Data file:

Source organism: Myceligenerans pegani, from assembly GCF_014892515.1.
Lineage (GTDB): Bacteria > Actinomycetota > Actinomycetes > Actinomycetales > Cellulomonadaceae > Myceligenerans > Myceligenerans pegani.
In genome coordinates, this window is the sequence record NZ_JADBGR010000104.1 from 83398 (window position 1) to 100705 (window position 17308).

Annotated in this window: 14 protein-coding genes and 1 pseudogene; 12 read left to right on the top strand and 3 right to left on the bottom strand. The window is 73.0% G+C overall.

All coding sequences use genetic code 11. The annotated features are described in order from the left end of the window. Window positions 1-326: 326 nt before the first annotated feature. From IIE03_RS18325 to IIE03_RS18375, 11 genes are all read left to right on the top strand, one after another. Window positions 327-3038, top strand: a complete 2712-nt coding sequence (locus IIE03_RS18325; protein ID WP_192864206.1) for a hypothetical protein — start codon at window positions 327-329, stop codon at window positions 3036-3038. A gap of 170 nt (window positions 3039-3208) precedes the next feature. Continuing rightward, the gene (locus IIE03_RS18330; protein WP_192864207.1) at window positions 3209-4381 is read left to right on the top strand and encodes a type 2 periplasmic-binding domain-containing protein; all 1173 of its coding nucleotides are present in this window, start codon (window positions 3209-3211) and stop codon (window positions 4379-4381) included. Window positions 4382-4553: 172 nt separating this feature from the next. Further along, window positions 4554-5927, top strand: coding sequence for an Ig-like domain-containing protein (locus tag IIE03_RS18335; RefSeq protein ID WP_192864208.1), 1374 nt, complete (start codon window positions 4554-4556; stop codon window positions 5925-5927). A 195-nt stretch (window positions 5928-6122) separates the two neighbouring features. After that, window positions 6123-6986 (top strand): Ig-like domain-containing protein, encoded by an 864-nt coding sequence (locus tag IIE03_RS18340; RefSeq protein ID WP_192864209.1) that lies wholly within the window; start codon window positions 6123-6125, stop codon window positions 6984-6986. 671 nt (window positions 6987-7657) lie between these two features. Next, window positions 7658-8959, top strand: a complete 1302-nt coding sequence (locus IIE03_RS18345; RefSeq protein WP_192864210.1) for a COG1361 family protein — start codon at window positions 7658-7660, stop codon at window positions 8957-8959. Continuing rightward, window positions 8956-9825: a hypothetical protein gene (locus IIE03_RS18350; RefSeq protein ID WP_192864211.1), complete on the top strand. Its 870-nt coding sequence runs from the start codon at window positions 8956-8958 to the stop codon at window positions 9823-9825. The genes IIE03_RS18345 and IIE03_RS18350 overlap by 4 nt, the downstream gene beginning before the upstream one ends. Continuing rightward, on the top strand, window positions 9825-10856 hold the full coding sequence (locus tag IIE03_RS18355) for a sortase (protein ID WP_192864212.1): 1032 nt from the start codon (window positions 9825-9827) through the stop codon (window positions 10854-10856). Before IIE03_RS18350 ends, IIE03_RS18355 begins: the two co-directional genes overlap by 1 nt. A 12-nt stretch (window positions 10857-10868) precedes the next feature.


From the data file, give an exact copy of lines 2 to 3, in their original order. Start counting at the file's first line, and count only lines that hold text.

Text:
Lineage (GTDB): Bacteria > Actinomycetota > Actinomycetes > Actinomycetales > Cellulomonadaceae > Myceligenerans > Myceligenerans pegani.
In genome coordinates, this window is the sequence record NZ_JADBGR010000104.1 from 83398 (window position 1) to 100705 (window position 17308).